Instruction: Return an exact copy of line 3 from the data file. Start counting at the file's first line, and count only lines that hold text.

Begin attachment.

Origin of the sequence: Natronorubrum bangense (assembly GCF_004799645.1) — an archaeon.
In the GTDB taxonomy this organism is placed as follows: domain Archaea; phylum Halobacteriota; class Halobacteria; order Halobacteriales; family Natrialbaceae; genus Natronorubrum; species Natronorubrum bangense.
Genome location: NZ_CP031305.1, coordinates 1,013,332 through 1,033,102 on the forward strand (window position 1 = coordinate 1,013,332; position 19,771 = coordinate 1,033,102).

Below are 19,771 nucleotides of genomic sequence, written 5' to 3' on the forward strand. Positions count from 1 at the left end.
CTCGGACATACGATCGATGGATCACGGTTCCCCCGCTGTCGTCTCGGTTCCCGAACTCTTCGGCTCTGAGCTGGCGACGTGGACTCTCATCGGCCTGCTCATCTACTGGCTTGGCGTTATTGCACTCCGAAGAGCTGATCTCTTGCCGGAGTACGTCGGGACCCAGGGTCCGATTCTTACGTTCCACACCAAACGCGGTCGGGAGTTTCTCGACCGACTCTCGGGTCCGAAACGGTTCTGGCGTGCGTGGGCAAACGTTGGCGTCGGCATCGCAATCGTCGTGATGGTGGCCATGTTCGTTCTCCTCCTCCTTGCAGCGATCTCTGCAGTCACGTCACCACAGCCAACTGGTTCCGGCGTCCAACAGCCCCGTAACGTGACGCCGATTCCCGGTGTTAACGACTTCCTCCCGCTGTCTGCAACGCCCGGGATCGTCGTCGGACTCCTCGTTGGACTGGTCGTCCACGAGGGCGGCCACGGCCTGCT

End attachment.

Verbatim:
Genome location: NZ_CP031305.1, coordinates 1,013,332 through 1,033,102 on the forward strand (window position 1 = coordinate 1,013,332; position 19,771 = coordinate 1,033,102).